DUBAI, United Arab Emirates — Dubai's flagship carrier Emirates Airline finalized a deal to purchase 30 of Boeing's 787-9 Dreamliner jets, executives of both companies announced Wednesday at the Dubai Air Show.
The deal sets up for a reduction to a prior commitment of 777x jets from the U.S. plane-maker, down by 30 to 126, which Emirates is opting for by employing its substitution rights. The 777 program has faced delays due to engine problems and other technical issues in its testing phase.
The mid-size wide body 787-9 jet is a larger and longer-range variant of Boeing's Dreamliner, seating 242 to 330 passengers in a two-class layout. The order is valued at $8.8 billion at list prices, but a steep discount is typically negotiated by airlines.
The order is crucial for the American manufacturing giant, whose sales have been badly hit following two catastrophic crashes of its popular 737 Max jet in less than five months that killed a total of 346 people. Its fleet of roughly 400 737 Max jets around the world have been grounded since March.
It comes in addition to five 787 Dreamliner sales earlier this week: two to Biman Bangladesh Airlines and three to the Ghanaian government ahead of its launch of a new local carrier. Boeing also managed to attract bids for some 60 of the embattled 737 Max jet from Turkish-based carrier SunExpress, Kazakhstan's Air Astana and a third undisclosed buyer.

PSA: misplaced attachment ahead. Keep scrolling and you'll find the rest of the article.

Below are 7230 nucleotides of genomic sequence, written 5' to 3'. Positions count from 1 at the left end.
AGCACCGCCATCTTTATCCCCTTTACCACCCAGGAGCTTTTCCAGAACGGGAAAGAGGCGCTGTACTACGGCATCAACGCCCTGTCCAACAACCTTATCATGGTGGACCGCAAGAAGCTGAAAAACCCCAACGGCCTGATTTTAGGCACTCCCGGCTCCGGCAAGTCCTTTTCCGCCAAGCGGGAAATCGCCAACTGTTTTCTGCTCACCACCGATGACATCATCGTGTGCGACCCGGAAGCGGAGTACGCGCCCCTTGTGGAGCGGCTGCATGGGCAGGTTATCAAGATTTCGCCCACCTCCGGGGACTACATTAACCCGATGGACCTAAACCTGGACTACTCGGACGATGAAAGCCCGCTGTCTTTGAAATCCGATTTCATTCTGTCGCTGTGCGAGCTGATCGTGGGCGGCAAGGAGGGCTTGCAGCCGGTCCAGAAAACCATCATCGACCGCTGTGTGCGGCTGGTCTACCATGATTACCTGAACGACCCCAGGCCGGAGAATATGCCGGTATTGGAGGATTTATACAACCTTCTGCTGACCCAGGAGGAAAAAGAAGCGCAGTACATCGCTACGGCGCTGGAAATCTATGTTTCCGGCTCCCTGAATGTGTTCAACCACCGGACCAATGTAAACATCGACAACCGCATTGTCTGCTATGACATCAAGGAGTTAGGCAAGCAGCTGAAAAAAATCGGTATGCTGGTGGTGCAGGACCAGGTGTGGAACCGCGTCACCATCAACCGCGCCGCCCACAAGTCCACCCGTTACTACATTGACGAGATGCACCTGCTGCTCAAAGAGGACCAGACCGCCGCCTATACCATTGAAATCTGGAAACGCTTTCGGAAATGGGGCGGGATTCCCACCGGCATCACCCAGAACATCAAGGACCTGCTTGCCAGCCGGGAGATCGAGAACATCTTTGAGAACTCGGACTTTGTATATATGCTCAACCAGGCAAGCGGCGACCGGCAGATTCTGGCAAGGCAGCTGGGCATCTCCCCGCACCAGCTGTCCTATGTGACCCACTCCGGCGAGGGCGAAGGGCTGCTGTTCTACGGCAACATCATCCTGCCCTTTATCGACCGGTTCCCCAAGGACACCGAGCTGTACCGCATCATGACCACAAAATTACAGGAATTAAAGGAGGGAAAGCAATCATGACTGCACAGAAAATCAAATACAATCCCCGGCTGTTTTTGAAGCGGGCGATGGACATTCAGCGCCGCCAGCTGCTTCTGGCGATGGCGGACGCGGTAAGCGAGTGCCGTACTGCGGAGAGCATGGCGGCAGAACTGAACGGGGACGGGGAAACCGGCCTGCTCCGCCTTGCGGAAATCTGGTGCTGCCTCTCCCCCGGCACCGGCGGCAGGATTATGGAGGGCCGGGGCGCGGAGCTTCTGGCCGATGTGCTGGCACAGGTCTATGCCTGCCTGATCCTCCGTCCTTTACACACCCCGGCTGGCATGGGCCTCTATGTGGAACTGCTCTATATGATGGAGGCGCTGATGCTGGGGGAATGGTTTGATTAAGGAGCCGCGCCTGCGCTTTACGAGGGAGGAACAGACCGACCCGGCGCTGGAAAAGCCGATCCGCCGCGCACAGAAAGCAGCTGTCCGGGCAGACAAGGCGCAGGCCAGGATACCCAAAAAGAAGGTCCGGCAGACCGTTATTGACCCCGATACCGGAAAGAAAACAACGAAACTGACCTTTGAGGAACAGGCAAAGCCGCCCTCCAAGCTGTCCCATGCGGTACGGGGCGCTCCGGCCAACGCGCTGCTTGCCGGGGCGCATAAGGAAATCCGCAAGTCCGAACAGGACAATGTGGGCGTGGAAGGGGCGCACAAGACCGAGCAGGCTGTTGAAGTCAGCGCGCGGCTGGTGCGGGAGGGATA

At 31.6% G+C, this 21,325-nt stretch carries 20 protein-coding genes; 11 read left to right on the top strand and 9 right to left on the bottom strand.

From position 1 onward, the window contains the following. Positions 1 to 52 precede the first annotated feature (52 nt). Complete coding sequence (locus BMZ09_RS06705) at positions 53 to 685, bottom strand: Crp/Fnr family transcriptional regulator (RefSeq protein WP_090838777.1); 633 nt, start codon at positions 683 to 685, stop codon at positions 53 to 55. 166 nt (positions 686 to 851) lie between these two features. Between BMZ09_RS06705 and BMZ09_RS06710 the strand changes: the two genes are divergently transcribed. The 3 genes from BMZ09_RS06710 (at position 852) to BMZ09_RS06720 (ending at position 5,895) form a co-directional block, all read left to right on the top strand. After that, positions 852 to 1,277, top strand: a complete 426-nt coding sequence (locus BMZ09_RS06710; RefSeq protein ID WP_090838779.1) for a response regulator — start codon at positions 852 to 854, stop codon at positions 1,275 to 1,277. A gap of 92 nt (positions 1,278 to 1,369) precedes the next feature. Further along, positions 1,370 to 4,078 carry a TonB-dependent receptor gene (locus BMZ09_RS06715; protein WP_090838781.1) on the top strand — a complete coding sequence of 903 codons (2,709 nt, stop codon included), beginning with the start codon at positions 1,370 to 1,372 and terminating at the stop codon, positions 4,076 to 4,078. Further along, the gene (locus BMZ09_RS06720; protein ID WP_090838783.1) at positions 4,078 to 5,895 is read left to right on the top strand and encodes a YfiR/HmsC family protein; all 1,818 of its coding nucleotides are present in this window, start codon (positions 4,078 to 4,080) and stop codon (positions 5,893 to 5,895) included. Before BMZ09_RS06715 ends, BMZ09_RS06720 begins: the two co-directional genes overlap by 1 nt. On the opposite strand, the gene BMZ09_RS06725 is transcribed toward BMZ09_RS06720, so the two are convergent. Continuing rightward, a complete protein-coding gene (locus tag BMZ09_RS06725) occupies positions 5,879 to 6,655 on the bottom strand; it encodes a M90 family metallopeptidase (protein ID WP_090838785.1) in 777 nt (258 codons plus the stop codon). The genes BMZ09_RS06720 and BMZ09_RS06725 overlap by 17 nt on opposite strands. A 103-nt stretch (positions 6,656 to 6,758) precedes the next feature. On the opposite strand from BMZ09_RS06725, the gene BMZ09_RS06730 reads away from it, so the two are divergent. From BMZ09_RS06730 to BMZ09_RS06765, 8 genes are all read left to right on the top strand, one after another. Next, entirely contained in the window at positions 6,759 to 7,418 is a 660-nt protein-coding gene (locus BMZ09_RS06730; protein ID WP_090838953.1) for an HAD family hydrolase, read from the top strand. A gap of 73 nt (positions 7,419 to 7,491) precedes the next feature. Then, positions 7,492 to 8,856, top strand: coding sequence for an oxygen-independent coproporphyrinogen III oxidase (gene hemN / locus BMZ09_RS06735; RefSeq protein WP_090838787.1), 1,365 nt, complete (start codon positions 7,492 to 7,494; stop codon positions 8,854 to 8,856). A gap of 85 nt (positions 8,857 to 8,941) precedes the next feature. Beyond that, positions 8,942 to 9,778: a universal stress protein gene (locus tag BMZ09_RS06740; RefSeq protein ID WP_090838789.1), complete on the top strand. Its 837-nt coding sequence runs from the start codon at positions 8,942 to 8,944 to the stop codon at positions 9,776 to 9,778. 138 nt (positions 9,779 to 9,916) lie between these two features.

Emirates President Tim Clark, meanwhile, told reporters at a press conference that the airline — the largest international carrier in the world — will recommence its expansion in the early 2020s, following its current period of consolidation. Clark in October revealed lofty plans to expand the Emirates fleet by 30% by the end of 2025.
As of October, Emirates had a fleet of 270 aircraft, including 12 freight. In addition to its order of 30 Boeing jets Wednesday, it announced an order of 50 Airbus A350-900 jets on Monday at a value of $16 billion at list prices. The A350 order had been revised to cancel a prior order of A330neo jets from the French plane-maker, favoring a larger order of the lighter and slightly wider-body A350.
Emirates is the number one buyer of Airbus' iconic A380, the world's largest airliner, with 123 of the planes in its fleet. But its cutback on orders of the jumbo jet early this year led the French manufacturer to announce it would scrap its production. Aviation analysts called it the "end of an era," as the industry's symbol of excess and luxury flight was sidelined for smaller, more fuel-efficient planes now increasingly preferred by airliners.